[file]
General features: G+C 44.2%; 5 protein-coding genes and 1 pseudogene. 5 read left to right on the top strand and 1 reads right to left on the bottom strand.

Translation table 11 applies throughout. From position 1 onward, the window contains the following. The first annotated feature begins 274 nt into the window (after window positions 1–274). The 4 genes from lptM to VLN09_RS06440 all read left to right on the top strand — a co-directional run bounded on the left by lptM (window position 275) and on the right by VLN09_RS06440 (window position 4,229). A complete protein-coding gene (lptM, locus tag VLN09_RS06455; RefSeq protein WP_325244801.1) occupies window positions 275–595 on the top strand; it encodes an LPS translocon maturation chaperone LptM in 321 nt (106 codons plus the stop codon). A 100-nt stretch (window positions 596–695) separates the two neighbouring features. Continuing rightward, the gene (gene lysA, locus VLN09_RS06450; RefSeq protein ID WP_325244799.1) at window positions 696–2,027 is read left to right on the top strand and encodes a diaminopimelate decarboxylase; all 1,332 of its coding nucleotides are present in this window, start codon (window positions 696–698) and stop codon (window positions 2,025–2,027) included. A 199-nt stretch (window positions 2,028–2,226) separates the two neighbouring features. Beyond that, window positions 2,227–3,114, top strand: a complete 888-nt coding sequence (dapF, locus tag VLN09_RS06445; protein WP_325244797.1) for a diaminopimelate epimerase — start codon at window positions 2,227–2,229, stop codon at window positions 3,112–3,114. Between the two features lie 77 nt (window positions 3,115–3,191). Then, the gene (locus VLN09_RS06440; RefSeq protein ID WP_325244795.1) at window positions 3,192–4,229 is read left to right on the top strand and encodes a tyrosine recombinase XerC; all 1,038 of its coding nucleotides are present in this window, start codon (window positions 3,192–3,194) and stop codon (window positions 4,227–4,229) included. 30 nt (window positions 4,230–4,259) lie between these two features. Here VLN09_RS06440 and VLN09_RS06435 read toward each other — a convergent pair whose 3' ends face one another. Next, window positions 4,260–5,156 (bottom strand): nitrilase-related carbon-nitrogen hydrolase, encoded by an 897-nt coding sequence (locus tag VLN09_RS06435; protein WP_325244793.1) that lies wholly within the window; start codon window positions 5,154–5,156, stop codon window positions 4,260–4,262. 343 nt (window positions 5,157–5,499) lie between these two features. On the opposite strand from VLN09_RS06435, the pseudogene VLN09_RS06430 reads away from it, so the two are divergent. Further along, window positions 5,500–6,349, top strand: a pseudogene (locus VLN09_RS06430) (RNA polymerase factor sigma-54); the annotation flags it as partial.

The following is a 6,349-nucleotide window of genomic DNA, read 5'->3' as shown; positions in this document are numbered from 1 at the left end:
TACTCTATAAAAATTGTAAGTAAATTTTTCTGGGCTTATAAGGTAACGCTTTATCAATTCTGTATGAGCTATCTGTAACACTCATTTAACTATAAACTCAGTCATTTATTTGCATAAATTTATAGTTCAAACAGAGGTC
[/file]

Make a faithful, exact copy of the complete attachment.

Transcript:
General features: G+C 44.2%; 5 protein-coding genes and 1 pseudogene. 5 read left to right on the top strand and 1 reads right to left on the bottom strand.

Translation table 11 applies throughout. From position 1 onward, the window contains the following. The first annotated feature begins 274 nt into the window (after window positions 1–274). The 4 genes from lptM to VLN09_RS06440 all read left to right on the top strand — a co-directional run bounded on the left by lptM (window position 275) and on the right by VLN09_RS06440 (window position 4,229). A complete protein-coding gene (lptM, locus tag VLN09_RS06455; RefSeq protein WP_325244801.1) occupies window positions 275–595 on the top strand; it encodes an LPS translocon maturation chaperone LptM in 321 nt (106 codons plus the stop codon). A 100-nt stretch (window positions 596–695) separates the two neighbouring features. Continuing rightward, the gene (gene lysA, locus VLN09_RS06450; RefSeq protein ID WP_325244799.1) at window positions 696–2,027 is read left to right on the top strand and encodes a diaminopimelate decarboxylase; all 1,332 of its coding nucleotides are present in this window, start codon (window positions 696–698) and stop codon (window positions 2,025–2,027) included. A 199-nt stretch (window positions 2,028–2,226) separates the two neighbouring features. Beyond that, window positions 2,227–3,114, top strand: a complete 888-nt coding sequence (dapF, locus tag VLN09_RS06445; protein WP_325244797.1) for a diaminopimelate epimerase — start codon at window positions 2,227–2,229, stop codon at window positions 3,112–3,114. Between the two features lie 77 nt (window positions 3,115–3,191). Then, the gene (locus VLN09_RS06440; RefSeq protein ID WP_325244795.1) at window positions 3,192–4,229 is read left to right on the top strand and encodes a tyrosine recombinase XerC; all 1,038 of its coding nucleotides are present in this window, start codon (window positions 3,192–3,194) and stop codon (window positions 4,227–4,229) included. 30 nt (window positions 4,230–4,259) lie between these two features. Here VLN09_RS06440 and VLN09_RS06435 read toward each other — a convergent pair whose 3' ends face one another. Next, window positions 4,260–5,156 (bottom strand): nitrilase-related carbon-nitrogen hydrolase, encoded by an 897-nt coding sequence (locus tag VLN09_RS06435; protein WP_325244793.1) that lies wholly within the window; start codon window positions 5,154–5,156, stop codon window positions 4,260–4,262. 343 nt (window positions 5,157–5,499) lie between these two features. On the opposite strand from VLN09_RS06435, the pseudogene VLN09_RS06430 reads away from it, so the two are divergent. Further along, window positions 5,500–6,349, top strand: a pseudogene (locus VLN09_RS06430) (RNA polymerase factor sigma-54); the annotation flags it as partial.

The following is a 6,349-nucleotide window of genomic DNA, read 5'->3' as shown; positions in this document are numbered from 1 at the left end:
TACTCTATAAAAATTGTAAGTAAATTTTTCTGGGCTTATAAGGTAACGCTTTATCAATTCTGTATGAGCTATCTGTAACACTCATTTAACTATAAACTCAGTCATTTATTTGCATAAATTTATAGTTCAAACAGAGGTC